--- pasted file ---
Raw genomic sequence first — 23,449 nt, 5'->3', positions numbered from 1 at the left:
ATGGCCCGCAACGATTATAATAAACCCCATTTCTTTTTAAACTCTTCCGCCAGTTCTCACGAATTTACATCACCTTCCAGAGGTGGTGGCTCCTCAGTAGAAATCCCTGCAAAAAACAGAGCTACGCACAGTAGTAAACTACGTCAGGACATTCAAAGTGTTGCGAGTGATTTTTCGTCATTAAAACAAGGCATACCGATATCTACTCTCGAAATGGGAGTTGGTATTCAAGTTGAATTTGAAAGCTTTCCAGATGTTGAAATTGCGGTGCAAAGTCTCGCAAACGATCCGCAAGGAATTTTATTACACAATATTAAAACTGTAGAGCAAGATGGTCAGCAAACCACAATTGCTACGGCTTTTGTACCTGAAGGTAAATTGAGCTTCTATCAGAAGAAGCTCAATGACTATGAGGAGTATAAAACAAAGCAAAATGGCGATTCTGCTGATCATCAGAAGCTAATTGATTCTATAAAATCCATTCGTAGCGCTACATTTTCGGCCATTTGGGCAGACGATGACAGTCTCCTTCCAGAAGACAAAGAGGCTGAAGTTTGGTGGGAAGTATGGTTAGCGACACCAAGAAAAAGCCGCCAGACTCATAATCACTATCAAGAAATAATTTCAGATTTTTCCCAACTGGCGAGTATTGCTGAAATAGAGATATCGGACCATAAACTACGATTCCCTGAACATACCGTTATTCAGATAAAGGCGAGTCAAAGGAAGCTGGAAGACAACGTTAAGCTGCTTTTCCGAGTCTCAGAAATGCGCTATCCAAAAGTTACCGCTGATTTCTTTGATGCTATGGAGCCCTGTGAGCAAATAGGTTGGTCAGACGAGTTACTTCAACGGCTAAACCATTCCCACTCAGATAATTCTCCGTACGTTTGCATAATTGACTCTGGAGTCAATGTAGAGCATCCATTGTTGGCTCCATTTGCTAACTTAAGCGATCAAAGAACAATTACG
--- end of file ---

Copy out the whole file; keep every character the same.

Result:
Raw genomic sequence first — 23,449 nt, 5'->3', positions numbered from 1 at the left:
ATGGCCCGCAACGATTATAATAAACCCCATTTCTTTTTAAACTCTTCCGCCAGTTCTCACGAATTTACATCACCTTCCAGAGGTGGTGGCTCCTCAGTAGAAATCCCTGCAAAAAACAGAGCTACGCACAGTAGTAAACTACGTCAGGACATTCAAAGTGTTGCGAGTGATTTTTCGTCATTAAAACAAGGCATACCGATATCTACTCTCGAAATGGGAGTTGGTATTCAAGTTGAATTTGAAAGCTTTCCAGATGTTGAAATTGCGGTGCAAAGTCTCGCAAACGATCCGCAAGGAATTTTATTACACAATATTAAAACTGTAGAGCAAGATGGTCAGCAAACCACAATTGCTACGGCTTTTGTACCTGAAGGTAAATTGAGCTTCTATCAGAAGAAGCTCAATGACTATGAGGAGTATAAAACAAAGCAAAATGGCGATTCTGCTGATCATCAGAAGCTAATTGATTCTATAAAATCCATTCGTAGCGCTACATTTTCGGCCATTTGGGCAGACGATGACAGTCTCCTTCCAGAAGACAAAGAGGCTGAAGTTTGGTGGGAAGTATGGTTAGCGACACCAAGAAAAAGCCGCCAGACTCATAATCACTATCAAGAAATAATTTCAGATTTTTCCCAACTGGCGAGTATTGCTGAAATAGAGATATCGGACCATAAACTACGATTCCCTGAACATACCGTTATTCAGATAAAGGCGAGTCAAAGGAAGCTGGAAGACAACGTTAAGCTGCTTTTCCGAGTCTCAGAAATGCGCTATCCAAAAGTTACCGCTGATTTCTTTGATGCTATGGAGCCCTGTGAGCAAATAGGTTGGTCAGACGAGTTACTTCAACGGCTAAACCATTCCCACTCAGATAATTCTCCGTACGTTTGCATAATTGACTCTGGAGTCAATGTAGAGCATCCATTGTTGGCTCCATTTGCTAACTTAAGCGATCAAAGAACAATTACG